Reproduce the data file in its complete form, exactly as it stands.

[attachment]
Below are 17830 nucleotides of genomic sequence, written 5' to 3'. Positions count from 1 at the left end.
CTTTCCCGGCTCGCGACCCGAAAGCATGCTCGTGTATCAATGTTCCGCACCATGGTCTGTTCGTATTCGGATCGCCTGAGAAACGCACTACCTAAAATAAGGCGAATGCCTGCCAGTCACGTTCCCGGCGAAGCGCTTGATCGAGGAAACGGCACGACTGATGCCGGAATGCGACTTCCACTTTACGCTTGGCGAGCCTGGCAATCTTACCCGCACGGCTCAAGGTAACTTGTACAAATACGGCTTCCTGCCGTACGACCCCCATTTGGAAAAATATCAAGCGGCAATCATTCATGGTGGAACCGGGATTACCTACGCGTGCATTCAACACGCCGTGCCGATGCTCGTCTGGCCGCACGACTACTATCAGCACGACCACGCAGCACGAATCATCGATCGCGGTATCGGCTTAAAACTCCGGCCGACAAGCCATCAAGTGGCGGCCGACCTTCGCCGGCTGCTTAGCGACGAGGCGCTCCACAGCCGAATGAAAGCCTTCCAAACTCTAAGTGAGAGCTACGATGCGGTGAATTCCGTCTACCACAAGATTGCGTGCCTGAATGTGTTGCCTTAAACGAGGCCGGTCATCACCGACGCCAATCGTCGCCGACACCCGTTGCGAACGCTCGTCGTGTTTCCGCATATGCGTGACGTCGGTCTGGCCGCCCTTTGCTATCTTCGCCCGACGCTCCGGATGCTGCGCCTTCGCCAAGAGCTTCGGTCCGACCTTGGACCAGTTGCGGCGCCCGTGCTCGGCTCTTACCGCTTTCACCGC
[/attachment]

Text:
Below are 17830 nucleotides of genomic sequence, written 5' to 3'. Positions count from 1 at the left end.
CTTTCCCGGCTCGCGACCCGAAAGCATGCTCGTGTATCAATGTTCCGCACCATGGTCTGTTCGTATTCGGATCGCCTGAGAAACGCACTACCTAAAATAAGGCGAATGCCTGCCAGTCACGTTCCCGGCGAAGCGCTTGATCGAGGAAACGGCACGACTGATGCCGGAATGCGACTTCCACTTTACGCTTGGCGAGCCTGGCAATCTTACCCGCACGGCTCAAGGTAACTTGTACAAATACGGCTTCCTGCCGTACGACCCCCATTTGGAAAAATATCAAGCGGCAATCATTCATGGTGGAACCGGGATTACCTACGCGTGCATTCAACACGCCGTGCCGATGCTCGTCTGGCCGCACGACTACTATCAGCACGACCACGCAGCACGAATCATCGATCGCGGTATCGGCTTAAAACTCCGGCCGACAAGCCATCAAGTGGCGGCCGACCTTCGCCGGCTGCTTAGCGACGAGGCGCTCCACAGCCGAATGAAAGCCTTCCAAACTCTAAGTGAGAGCTACGATGCGGTGAATTCCGTCTACCACAAGATTGCGTGCCTGAATGTGTTGCCTTAAACGAGGCCGGTCATCACCGACGCCAATCGTCGCCGACACCCGTTGCGAACGCTCGTCGTGTTTCCGCATATGCGTGACGTCGGTCTGGCCGCCCTTTGCTATCTTCGCCCGACGCTCCGGATGCTGCGCCTTCGCCAAGAGCTTCGGTCCGACCTTGGACCAGTTGCGGCGCCCGTGCTCGGCTCTTACCGCTTTCACCGC